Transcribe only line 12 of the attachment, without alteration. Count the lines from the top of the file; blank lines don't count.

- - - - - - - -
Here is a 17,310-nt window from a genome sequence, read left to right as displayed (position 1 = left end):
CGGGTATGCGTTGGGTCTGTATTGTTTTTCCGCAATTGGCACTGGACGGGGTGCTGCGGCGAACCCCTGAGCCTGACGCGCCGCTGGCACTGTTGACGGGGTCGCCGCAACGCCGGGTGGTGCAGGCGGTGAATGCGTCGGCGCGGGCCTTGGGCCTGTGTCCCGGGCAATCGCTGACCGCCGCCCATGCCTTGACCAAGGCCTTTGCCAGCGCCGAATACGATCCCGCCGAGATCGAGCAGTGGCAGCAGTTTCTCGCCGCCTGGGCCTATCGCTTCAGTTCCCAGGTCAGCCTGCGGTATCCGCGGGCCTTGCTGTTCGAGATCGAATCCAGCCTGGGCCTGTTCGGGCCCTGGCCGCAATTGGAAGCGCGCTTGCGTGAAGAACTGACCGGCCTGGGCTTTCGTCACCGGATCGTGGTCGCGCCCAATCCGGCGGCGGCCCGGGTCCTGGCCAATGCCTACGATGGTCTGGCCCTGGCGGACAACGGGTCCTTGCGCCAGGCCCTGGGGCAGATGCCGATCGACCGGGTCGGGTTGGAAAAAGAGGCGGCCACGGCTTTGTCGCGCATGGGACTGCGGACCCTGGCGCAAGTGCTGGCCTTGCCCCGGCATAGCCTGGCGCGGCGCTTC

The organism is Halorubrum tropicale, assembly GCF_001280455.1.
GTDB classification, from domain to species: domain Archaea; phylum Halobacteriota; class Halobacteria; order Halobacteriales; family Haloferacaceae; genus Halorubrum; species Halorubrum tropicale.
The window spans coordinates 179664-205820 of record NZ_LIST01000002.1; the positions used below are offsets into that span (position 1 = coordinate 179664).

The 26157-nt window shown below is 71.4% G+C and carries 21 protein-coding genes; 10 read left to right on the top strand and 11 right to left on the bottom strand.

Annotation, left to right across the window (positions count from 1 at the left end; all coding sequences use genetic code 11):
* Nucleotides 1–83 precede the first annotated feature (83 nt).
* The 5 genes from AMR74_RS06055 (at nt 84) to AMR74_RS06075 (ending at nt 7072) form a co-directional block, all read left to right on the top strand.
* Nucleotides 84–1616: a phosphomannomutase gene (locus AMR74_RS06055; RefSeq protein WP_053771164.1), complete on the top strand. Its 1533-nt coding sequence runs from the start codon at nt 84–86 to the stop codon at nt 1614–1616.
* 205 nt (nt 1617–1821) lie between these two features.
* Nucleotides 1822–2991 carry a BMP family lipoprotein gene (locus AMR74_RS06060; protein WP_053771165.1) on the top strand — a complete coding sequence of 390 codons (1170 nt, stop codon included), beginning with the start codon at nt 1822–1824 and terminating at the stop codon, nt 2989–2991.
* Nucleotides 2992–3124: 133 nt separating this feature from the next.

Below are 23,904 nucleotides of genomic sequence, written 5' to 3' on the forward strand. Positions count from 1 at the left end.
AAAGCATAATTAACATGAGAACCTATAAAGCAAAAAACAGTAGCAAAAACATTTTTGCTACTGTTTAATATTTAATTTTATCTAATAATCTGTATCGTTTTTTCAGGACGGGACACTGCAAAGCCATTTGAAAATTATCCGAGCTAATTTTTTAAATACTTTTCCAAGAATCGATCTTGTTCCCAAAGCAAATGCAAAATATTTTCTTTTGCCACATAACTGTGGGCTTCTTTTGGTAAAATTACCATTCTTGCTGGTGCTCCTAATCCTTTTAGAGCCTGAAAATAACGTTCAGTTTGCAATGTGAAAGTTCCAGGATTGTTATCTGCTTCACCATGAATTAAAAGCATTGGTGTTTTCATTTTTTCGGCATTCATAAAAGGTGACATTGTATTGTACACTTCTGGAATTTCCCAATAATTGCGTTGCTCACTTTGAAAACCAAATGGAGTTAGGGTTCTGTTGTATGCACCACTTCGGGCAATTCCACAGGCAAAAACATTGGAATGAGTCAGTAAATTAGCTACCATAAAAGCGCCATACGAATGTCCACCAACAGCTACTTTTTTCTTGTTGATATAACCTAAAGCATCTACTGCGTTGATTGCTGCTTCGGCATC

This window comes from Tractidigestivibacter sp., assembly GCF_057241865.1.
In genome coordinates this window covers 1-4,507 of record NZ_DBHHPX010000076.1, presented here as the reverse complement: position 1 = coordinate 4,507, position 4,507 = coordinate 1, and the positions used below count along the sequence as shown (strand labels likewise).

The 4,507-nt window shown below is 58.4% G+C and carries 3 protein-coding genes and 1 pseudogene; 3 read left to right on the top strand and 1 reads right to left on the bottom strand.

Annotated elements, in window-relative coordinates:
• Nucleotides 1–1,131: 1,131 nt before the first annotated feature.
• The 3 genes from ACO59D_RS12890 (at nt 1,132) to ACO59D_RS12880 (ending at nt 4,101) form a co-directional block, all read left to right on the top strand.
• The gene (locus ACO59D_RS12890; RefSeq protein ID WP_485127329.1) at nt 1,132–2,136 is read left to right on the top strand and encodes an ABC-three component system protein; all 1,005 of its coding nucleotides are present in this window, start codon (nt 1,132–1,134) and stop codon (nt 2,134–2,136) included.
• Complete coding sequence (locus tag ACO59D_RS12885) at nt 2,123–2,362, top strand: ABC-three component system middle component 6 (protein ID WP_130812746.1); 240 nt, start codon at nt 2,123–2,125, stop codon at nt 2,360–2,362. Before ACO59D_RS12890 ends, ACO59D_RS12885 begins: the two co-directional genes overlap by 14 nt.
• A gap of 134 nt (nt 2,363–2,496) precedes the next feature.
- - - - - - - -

* Nucleotides 1822–2991 carry a BMP family lipoprotein gene (locus AMR74_RS06060; protein WP_053771165.1) on the top strand — a complete coding sequence of 390 codons (1170 nt, stop codon included), beginning with the start codon at nt 1822–1824 and terminating at the stop codon, nt 2989–2991.